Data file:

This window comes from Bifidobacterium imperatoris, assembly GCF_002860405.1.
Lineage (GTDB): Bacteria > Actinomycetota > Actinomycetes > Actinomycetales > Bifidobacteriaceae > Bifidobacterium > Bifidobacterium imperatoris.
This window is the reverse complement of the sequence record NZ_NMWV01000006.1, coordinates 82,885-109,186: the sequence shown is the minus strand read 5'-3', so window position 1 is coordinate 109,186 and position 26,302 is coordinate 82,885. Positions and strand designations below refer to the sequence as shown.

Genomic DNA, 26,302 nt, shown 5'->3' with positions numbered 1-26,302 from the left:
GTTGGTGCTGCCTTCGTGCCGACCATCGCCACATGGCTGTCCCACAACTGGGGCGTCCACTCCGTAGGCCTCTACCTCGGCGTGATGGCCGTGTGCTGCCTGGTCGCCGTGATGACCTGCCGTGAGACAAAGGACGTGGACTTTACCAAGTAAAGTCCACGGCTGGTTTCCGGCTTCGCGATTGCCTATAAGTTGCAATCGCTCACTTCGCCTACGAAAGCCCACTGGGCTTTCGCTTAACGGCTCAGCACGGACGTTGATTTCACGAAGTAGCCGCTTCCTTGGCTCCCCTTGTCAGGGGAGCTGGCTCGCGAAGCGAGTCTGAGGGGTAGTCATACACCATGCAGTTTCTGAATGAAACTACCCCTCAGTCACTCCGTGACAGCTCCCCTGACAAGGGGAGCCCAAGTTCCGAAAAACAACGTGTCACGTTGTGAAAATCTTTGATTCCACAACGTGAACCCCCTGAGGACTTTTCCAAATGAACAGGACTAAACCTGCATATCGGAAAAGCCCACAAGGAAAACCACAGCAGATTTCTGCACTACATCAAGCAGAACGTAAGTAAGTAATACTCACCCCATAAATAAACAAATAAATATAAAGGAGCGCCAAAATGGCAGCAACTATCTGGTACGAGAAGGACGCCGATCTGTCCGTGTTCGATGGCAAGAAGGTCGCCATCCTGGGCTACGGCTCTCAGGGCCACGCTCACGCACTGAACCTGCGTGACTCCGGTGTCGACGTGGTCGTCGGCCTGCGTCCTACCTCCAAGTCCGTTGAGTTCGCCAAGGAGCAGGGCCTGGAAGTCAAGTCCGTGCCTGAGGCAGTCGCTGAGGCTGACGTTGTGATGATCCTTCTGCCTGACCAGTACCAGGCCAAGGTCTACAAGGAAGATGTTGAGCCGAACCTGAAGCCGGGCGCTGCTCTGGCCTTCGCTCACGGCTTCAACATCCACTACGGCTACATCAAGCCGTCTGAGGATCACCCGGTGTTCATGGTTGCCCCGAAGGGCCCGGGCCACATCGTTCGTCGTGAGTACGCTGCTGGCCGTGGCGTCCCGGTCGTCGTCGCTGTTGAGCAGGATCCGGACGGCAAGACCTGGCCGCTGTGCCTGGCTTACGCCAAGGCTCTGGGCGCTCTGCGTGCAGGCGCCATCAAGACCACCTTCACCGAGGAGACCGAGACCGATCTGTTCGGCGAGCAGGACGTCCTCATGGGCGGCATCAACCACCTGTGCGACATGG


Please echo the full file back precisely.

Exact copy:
This window comes from Bifidobacterium imperatoris, assembly GCF_002860405.1.
Lineage (GTDB): Bacteria > Actinomycetota > Actinomycetes > Actinomycetales > Bifidobacteriaceae > Bifidobacterium > Bifidobacterium imperatoris.
This window is the reverse complement of the sequence record NZ_NMWV01000006.1, coordinates 82,885-109,186: the sequence shown is the minus strand read 5'-3', so window position 1 is coordinate 109,186 and position 26,302 is coordinate 82,885. Positions and strand designations below refer to the sequence as shown.

Genomic DNA, 26,302 nt, shown 5'->3' with positions numbered 1-26,302 from the left:
GTTGGTGCTGCCTTCGTGCCGACCATCGCCACATGGCTGTCCCACAACTGGGGCGTCCACTCCGTAGGCCTCTACCTCGGCGTGATGGCCGTGTGCTGCCTGGTCGCCGTGATGACCTGCCGTGAGACAAAGGACGTGGACTTTACCAAGTAAAGTCCACGGCTGGTTTCCGGCTTCGCGATTGCCTATAAGTTGCAATCGCTCACTTCGCCTACGAAAGCCCACTGGGCTTTCGCTTAACGGCTCAGCACGGACGTTGATTTCACGAAGTAGCCGCTTCCTTGGCTCCCCTTGTCAGGGGAGCTGGCTCGCGAAGCGAGTCTGAGGGGTAGTCATACACCATGCAGTTTCTGAATGAAACTACCCCTCAGTCACTCCGTGACAGCTCCCCTGACAAGGGGAGCCCAAGTTCCGAAAAACAACGTGTCACGTTGTGAAAATCTTTGATTCCACAACGTGAACCCCCTGAGGACTTTTCCAAATGAACAGGACTAAACCTGCATATCGGAAAAGCCCACAAGGAAAACCACAGCAGATTTCTGCACTACATCAAGCAGAACGTAAGTAAGTAATACTCACCCCATAAATAAACAAATAAATATAAAGGAGCGCCAAAATGGCAGCAACTATCTGGTACGAGAAGGACGCCGATCTGTCCGTGTTCGATGGCAAGAAGGTCGCCATCCTGGGCTACGGCTCTCAGGGCCACGCTCACGCACTGAACCTGCGTGACTCCGGTGTCGACGTGGTCGTCGGCCTGCGTCCTACCTCCAAGTCCGTTGAGTTCGCCAAGGAGCAGGGCCTGGAAGTCAAGTCCGTGCCTGAGGCAGTCGCTGAGGCTGACGTTGTGATGATCCTTCTGCCTGACCAGTACCAGGCCAAGGTCTACAAGGAAGATGTTGAGCCGAACCTGAAGCCGGGCGCTGCTCTGGCCTTCGCTCACGGCTTCAACATCCACTACGGCTACATCAAGCCGTCTGAGGATCACCCGGTGTTCATGGTTGCCCCGAAGGGCCCGGGCCACATCGTTCGTCGTGAGTACGCTGCTGGCCGTGGCGTCCCGGTCGTCGTCGCTGTTGAGCAGGATCCGGACGGCAAGACCTGGCCGCTGTGCCTGGCTTACGCCAAGGCTCTGGGCGCTCTGCGTGCAGGCGCCATCAAGACCACCTTCACCGAGGAGACCGAGACCGATCTGTTCGGCGAGCAGGACGTCCTCATGGGCGGCATCAACCACCTGTGCGACATGG